Tax cuts would rejuvenate rural Missouri

  

By Kalena Bruce

Rural America has quietly become the new inner city. Rural areas now rank worst for socioeconomic markers such as divorce, poverty, and reliance on federal disability insurance. America the Beautiful is looking like fields of depression.

Revitalizing rural America should be a cornerstone of Congress’ focus, and agriculture is the backbone of many rural areas. Invigorating farming and ranching communities requires reforms to health care inequality, a rebuilding of infrastructure, and renegotiation of trade deals. But the most important place to start is tax reform.

As a fifth-generation rancher, I know that the estate tax, or death tax, is a threat to the future of family farming across the country. Currently, the tax hits estates valued at more than $5.5 million per person, at a rate up to 40 percent.

It might seem that the death tax would mostly hit the heirs of wealthy fortunes. But these folks keep their inheritances shielded in trusts. Instead, the death tax is a grim fate that many farmers and ranchers have to face. The issue is that farmers and ranchers may be land-rich, but cash-poor.

Imagine you inherit $10 million in cash. It’s easy to pay an inheritance tax because what you’ve received is liquid. Imagine instead that you inherit a vast tract of farmland or ranchland worth $10 million. You’ll face a hefty bill from the IRS with no way to pay it—except to sell the land to developers or other deep-pocketed individuals or corporations.

Land values on farms are rising rapidly. According to the USDA, farm real estate values in Missouri went up 8.1 percent per acre between 2014 and 2015. Across the county, they’ve gone up on average 50 percent since 2009.

Without real reform to the death tax, land that may have been in a farm family for generations may be lost.

Congress should also focus on two other tax-reform measures: Maintaining cash accounting and reforming like-kind exchanges.

Like-kind exchanges are a tax deferral that provide flexibility for farms. Imagine you have an old tractor and trade it for a new tractor. Under a like-kind exchange, you don’t have to immediately pay a tax on the gain in value between the old and the new. If you sell the new tractor down the road, you’ll pay a tax on the gain then.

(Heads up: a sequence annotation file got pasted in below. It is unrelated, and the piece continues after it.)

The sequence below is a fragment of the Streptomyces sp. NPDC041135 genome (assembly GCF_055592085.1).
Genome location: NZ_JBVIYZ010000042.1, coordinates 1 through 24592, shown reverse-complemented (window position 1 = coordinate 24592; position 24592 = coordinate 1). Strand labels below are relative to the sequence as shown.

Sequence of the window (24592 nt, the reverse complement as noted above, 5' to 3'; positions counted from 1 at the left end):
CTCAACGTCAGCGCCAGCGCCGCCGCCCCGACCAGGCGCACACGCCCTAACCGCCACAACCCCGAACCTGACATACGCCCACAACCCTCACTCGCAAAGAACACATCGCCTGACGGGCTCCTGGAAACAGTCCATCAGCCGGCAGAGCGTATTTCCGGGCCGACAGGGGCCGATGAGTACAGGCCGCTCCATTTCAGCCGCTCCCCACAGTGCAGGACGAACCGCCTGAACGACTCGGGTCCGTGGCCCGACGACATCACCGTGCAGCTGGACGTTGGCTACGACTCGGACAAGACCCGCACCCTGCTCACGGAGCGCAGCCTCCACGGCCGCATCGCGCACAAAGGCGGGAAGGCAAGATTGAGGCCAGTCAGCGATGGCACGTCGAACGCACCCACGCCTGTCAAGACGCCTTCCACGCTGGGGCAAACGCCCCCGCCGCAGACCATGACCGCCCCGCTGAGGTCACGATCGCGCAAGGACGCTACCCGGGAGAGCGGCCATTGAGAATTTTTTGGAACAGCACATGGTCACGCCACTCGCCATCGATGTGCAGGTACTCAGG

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This deferral is important to farms because it allows flexibility. Sometimes it is used to trade in old equipment for newer, more environmentally friendly equipment. Other times it allows for upgrade to better facilities for livestock. The flexibility allows for farms, which operate on thin margins, to plan ahead for the tax hit while improving today.

Lastly, some are trying to force different accounting method on smaller farms and ranches. Most small farms keep track of money like regular Americans—if you get paid for something in 2017, you’ll pay taxes on it in your 2017 taxes. This is called cash accounting.

But some in Congress want to force smaller farms to use accrual accounting, which is essentially a system of deferred income and expenses. Imagine you agree to provide someone corn each month for a year, and he pays you $1,000 up front. Cash accounting would say you record the cash when you receive it—simple. Accrual accounting would say you divide the cash you receive by 12 and make one recording each month for a year—even though you already received all the money up front.

This deferred accounting makes things more complex. Farmers and ranchers are price-takers who find themselves storing grain and holding calves over until the market is stronger. Accrual accounting would mean paying a tax on these stored commodities before they’re even sold, forcing farmers and ranchers to pursue loans just to pay Uncle Sam.

The tax reform plan put forth by President Trump would help farms in these regards. It would also help small businesses across the country by streamlining the tax code and cutting taxes.

Members of Congress are spending most of August at home in their districts, away from the buzz of lobbyists and interest groups. They should take the time to listen to their constituents’ needs. Then they should get back to work and help President Trump help rural America.

Bruce is chairwoman of the American Farm Bureau’s Young Farmers and Ranchers Committee.

  

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